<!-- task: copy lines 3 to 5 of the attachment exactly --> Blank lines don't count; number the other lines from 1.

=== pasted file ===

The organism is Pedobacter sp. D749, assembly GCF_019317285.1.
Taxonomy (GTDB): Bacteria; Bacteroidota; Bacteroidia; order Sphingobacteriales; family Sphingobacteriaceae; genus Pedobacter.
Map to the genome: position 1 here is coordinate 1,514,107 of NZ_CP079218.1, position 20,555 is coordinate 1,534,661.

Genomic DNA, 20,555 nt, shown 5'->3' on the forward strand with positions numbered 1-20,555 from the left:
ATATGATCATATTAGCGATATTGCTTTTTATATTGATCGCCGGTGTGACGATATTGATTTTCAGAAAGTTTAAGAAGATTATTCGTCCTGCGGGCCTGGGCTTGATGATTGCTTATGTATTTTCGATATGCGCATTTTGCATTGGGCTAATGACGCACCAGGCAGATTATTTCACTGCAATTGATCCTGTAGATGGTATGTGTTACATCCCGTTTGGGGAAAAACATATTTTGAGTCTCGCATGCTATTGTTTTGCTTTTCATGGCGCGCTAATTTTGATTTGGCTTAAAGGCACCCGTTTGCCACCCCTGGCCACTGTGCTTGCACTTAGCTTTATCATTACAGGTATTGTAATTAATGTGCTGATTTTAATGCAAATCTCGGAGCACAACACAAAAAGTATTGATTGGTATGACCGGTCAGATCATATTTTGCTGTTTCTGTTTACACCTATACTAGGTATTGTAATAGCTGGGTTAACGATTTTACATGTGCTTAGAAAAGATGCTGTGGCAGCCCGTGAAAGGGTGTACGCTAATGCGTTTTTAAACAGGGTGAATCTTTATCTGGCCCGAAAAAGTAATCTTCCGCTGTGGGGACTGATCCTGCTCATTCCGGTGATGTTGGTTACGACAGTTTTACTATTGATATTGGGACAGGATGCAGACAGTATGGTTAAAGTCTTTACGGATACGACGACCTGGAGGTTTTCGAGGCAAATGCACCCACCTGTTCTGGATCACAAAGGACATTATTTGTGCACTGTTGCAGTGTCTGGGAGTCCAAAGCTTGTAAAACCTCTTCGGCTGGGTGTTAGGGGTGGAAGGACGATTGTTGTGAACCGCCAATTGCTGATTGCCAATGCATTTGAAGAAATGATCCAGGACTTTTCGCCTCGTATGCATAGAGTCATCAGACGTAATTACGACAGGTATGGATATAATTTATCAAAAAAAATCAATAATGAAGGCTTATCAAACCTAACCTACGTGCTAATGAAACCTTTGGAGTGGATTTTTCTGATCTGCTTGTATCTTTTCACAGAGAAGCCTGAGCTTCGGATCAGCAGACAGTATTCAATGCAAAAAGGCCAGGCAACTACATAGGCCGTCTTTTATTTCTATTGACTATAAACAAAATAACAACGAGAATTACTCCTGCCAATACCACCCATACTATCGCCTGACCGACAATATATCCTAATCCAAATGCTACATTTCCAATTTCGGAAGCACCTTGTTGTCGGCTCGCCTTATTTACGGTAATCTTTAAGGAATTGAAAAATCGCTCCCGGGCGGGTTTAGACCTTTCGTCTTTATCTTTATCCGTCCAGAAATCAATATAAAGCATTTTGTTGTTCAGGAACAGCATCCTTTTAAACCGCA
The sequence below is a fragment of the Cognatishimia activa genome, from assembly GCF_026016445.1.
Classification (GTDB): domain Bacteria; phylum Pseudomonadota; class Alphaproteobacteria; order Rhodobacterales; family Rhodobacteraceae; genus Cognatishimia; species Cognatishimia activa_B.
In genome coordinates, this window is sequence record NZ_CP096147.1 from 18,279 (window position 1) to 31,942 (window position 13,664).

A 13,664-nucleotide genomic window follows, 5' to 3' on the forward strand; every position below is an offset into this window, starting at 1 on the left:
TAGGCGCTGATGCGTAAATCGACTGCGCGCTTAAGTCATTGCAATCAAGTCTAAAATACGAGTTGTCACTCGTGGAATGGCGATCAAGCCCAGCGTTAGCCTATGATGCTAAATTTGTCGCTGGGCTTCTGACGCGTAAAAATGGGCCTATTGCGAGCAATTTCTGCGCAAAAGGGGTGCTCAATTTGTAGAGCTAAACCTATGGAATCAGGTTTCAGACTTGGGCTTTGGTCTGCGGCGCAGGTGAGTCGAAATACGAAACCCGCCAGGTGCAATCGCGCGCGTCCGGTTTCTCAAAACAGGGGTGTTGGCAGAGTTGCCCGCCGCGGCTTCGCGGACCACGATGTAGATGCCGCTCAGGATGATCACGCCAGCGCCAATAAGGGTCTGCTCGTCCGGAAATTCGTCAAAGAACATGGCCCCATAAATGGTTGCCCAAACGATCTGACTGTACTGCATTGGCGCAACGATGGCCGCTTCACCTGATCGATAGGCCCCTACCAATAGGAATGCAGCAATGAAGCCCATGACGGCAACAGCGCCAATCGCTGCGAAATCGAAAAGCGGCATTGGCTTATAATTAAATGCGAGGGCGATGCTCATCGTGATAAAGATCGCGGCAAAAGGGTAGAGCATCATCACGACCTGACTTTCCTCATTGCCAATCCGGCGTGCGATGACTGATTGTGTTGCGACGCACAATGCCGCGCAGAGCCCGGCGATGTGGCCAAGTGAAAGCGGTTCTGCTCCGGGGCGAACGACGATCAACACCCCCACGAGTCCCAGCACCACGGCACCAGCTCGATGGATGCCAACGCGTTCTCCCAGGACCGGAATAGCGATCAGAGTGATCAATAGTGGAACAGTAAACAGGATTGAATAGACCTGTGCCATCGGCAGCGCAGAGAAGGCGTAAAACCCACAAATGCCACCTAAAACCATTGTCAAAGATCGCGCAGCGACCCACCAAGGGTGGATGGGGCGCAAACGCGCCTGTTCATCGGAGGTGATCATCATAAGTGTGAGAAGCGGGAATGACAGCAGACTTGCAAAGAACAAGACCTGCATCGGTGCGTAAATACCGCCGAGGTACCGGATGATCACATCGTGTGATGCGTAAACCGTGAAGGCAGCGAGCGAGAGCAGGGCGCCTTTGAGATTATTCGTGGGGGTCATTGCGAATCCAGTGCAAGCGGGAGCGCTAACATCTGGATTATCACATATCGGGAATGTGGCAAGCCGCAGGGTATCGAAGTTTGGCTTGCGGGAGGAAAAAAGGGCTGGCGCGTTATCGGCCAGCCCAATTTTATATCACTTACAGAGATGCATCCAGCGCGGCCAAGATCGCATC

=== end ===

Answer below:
Map to the genome: position 1 here is coordinate 1,514,107 of NZ_CP079218.1, position 20,555 is coordinate 1,534,661.

Genomic DNA, 20,555 nt, shown 5'->3' on the forward strand with positions numbered 1-20,555 from the left:
ATATGATCATATTAGCGATATTGCTTTTTATATTGATCGCCGGTGTGACGATATTGATTTTCAGAAAGTTTAAGAAGATTATTCGTCCTGCGGGCCTGGGCTTGATGATTGCTTATGTATTTTCGATATGCGCATTTTGCATTGGGCTAATGACGCACCAGGCAGATTATTTCACTGCAATTGATCCTGTAGATGGTATGTGTTACATCCCGTTTGGGGAAAAACATATTTTGAGTCTCGCATGCTATTGTTTTGCTTTTCATGGCGCGCTAATTTTGATTTGGCTTAAAGGCACCCGTTTGCCACCCCTGGCCACTGTGCTTGCACTTAGCTTTATCATTACAGGTATTGTAATTAATGTGCTGATTTTAATGCAAATCTCGGAGCACAACACAAAAAGTATTGATTGGTATGACCGGTCAGATCATATTTTGCTGTTTCTGTTTACACCTATACTAGGTATTGTAATAGCTGGGTTAACGATTTTACATGTGCTTAGAAAAGATGCTGTGGCAGCCCGTGAAAGGGTGTACGCTAATGCGTTTTTAAACAGGGTGAATCTTTATCTGGCCCGAAAAAGTAATCTTCCGCTGTGGGGACTGATCCTGCTCATTCCGGTGATGTTGGTTACGACAGTTTTACTATTGATATTGGGACAGGATGCAGACAGTATGGTTAAAGTCTTTACGGATACGACGACCTGGAGGTTTTCGAGGCAAATGCACCCACCTGTTCTGGATCACAAAGGACATTATTTGTGCACTGTTGCAGTGTCTGGGAGTCCAAAGCTTGTAAAACCTCTTCGGCTGGGTGTTAGGGGTGGAAGGACGATTGTTGTGAACCGCCAATTGCTGATTGCCAATGCATTTGAAGAAATGATCCAGGACTTTTCGCCTCGTATGCATAGAGTCATCAGACGTAATTACGACAGGTATGGATATAATTTATCAAAAAAAATCAATAATGAAGGCTTATCAAACCTAACCTACGTGCTAATGAAACCTTTGGAGTGGATTTTTCTGATCTGCTTGTATCTTTTCACAGAGAAGCCTGAGCTTCGGATCAGCAGACAGTATTCAATGCAAAAAGGCCAGGCAACTACATAGGCCGTCTTTTATTTCTATTGACTATAAACAAAATAACAACGAGAATTACTCCTGCCAATACCACCCATACTATCGCCTGACCGACAATATATCCTAATCCAAATGCTACATTTCCAATTTCGGAAGCACCTTGTTGTCGGCTCGCCTTATTTACGGTAATCTTTAAGGAATTGAAAAATCGCTCCCGGGCGGGTTTAGACCTTTCGTCTTTATCTTTATCCGTCCAGAAATCAATATAAAGCATTTTGTTGTTCAGGAACAGCATCCTTTTAAACCGCA